Ephesians 4:13 states our goal of coming to "the knowledge of the Son of God." Similarly, John's epistles contain many statements about things that he insists "we know" (I John 2:3, 5, 18; 3:2, 14, 16, 19, 24; 4:6, 13; 5:2, 15, 18-20). There is knowledge that we can and should trust that has nothing to do with the flood of confusing, secular information that washes over us. Spiritual knowledge—that of God, His Word, and His way—is always true and relevant, while this age's knowledge is uncertain. What is hotly contested today will be irrelevant in a few years or less. Earthly knowledge has an expiration date, but godly knowledge and understanding how to live are eternal.

The earliest verses of I Corinthians testify to the divisions within that congregation, and Paul pleads with its members, a plea that we also should receive personally:

Now I plead with you, brethren, by the name of our Lord Jesus Christ, that you all speak the same thing, and that there be no divisions among you, but that you be perfectly joined together in the same mind and in the same judgment. (I Corinthians 1:10)

His entreaty is a tall order. As Corinth was divided, today's church is similarly riven by disagreements over doctrine, policy, and responses to the culture and current events. Division is not unique to our time, but Paul implies that we should not passively accept it. He admonishes them precisely because they could have done more to address their divided state than they were.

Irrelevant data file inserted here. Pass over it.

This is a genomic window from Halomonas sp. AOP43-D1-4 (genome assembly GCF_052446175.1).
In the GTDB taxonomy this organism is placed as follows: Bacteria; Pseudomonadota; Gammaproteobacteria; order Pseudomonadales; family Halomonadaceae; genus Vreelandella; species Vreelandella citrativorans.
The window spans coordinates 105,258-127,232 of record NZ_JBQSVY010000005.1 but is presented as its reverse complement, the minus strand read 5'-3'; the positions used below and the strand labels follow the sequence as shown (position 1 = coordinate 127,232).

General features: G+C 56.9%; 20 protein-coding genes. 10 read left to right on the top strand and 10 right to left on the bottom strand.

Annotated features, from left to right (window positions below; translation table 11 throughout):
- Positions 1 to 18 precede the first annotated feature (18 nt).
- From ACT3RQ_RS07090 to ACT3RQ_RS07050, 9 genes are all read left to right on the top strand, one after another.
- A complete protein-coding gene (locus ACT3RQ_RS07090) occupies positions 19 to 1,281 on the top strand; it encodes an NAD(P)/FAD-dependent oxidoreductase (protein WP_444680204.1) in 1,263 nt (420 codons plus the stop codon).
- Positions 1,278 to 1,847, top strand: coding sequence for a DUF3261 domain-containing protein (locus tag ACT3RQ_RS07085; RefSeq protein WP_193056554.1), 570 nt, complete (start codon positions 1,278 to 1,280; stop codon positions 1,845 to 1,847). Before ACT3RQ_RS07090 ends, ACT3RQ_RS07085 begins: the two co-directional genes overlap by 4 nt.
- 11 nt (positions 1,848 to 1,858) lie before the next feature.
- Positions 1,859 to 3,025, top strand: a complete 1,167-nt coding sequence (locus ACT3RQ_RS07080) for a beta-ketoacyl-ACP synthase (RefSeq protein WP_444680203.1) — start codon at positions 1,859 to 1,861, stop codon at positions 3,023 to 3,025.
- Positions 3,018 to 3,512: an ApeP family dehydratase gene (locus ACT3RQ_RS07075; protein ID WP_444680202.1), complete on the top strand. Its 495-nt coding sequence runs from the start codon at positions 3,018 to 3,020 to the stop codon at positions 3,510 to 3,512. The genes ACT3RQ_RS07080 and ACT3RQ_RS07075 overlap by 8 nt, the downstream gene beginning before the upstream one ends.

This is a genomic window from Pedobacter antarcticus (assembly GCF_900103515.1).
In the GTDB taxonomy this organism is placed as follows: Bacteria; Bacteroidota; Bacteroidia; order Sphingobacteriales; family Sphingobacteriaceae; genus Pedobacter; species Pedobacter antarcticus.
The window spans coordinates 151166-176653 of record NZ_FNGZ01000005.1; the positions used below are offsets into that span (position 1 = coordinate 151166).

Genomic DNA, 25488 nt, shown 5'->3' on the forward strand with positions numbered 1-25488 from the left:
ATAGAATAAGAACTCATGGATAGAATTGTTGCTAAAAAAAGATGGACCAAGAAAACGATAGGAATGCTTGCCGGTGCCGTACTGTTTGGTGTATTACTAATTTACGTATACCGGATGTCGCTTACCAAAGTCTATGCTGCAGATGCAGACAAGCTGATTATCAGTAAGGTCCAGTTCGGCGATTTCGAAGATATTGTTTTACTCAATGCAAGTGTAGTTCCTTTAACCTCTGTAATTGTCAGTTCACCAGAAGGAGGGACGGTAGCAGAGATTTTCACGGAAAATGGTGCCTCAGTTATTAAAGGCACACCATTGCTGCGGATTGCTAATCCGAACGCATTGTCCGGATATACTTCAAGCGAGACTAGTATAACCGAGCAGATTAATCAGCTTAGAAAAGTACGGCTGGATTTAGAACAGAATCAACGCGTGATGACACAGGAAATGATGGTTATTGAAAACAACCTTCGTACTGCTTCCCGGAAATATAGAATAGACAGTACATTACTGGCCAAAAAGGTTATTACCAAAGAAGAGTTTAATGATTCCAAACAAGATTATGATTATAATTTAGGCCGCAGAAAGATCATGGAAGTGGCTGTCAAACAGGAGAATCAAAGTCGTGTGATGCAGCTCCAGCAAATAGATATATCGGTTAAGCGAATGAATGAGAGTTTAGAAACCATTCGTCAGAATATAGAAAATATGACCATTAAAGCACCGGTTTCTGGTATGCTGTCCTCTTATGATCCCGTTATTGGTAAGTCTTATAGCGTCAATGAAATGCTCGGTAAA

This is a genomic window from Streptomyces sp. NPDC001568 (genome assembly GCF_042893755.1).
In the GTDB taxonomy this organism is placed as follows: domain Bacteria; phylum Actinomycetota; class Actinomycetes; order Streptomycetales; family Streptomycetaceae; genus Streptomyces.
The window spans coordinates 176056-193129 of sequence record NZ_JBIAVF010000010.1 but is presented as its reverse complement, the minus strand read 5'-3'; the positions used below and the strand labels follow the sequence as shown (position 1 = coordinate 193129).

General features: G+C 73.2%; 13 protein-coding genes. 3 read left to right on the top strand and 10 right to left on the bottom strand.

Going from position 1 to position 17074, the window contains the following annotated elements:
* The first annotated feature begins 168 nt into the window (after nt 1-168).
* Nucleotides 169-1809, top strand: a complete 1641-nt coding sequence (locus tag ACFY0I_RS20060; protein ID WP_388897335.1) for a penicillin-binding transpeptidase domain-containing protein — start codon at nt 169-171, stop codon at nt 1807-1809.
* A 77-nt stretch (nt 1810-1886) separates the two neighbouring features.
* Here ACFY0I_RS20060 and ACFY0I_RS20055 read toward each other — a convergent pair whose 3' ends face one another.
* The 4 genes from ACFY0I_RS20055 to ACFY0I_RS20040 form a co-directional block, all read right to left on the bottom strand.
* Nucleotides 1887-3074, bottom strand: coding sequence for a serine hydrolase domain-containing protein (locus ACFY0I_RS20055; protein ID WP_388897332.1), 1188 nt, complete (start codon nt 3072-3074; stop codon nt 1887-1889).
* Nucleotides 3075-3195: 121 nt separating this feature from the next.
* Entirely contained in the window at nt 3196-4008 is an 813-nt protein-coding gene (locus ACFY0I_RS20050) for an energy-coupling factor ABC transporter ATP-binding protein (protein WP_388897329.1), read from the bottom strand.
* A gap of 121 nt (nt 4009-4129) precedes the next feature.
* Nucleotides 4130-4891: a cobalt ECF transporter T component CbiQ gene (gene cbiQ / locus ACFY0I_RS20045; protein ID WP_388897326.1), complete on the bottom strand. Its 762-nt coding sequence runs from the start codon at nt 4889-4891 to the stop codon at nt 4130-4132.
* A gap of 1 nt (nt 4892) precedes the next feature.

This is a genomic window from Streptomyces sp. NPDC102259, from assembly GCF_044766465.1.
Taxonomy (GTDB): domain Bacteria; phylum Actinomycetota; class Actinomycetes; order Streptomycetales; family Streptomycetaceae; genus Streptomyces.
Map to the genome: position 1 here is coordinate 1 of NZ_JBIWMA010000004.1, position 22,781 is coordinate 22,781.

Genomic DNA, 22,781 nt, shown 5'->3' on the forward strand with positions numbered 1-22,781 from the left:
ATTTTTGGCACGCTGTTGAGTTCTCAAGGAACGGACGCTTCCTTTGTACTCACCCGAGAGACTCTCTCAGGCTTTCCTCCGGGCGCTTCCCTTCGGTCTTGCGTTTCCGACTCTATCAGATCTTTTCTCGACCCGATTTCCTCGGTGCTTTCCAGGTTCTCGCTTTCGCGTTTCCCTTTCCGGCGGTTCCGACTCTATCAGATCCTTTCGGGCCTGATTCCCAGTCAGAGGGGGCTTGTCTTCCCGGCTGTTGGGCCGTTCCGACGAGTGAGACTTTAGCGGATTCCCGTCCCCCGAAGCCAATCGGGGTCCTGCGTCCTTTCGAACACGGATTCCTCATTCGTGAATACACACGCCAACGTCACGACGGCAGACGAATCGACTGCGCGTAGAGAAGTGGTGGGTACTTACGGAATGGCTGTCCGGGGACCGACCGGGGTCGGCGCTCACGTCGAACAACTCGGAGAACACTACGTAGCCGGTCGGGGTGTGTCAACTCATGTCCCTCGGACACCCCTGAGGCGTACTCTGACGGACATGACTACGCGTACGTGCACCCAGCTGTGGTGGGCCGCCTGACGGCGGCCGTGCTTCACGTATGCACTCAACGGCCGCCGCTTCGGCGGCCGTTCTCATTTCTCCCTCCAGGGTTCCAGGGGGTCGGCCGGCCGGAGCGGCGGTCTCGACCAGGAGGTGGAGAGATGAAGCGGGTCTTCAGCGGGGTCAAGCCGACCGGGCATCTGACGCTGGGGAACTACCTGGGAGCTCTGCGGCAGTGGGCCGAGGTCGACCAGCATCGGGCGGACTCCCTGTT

So, how do we put this into practice? The apostle does not simply say, "Here's how you speak the same thing and have the same mind and judgment." Instead, his instruction comprises a theme throughout the rest of the epistle. He provides a major key in I Corinthians 2:16, writing, "But we have the mind of Christ."

The way we can have the same mind is not to try to change everybody's mind according to our knowledge—because we may be the one who is wrong! The solution is for everyone, individually, to grow in the same mind and judgment as Jesus Christ and to speak what He would speak. He is our Standard, and if we have His mind, we will agree with the others who also have Christ's mind.

It sounds simple, but we must keep some realities in mind. Not everyone will pursue what God thinks on a subject to the same degree, so differences will always exist. Also, even though we receive Christ's mind at baptism through the Holy Spirit, we do not receive its fullness. It takes a lifetime for His mind to become an individual's primary operating principle, so we dare not assume that every thought that pops into our minds is an expression of the mind of Christ. We must still apply the principles in God's Word—like searching the Scriptures, testing the spirits, seeking counsel, and remembering that our knowledge is always incomplete and thus have a continuous need for humility.

God has granted us access to Christ's mind, but we must continue to pursue it—to seek His mind—not only for answers to questions about His Word, but also about how to respond when our brethren do not possess the same knowledge we do. There is a way, founded in humility, to correct a brother without breaking things unnecessarily. Likewise, we can zealously contend for the faith without verbally casting a brother into the Lake of Fire. The mind of Christ teaches us how to apply the principles in God's Word, not just to know them.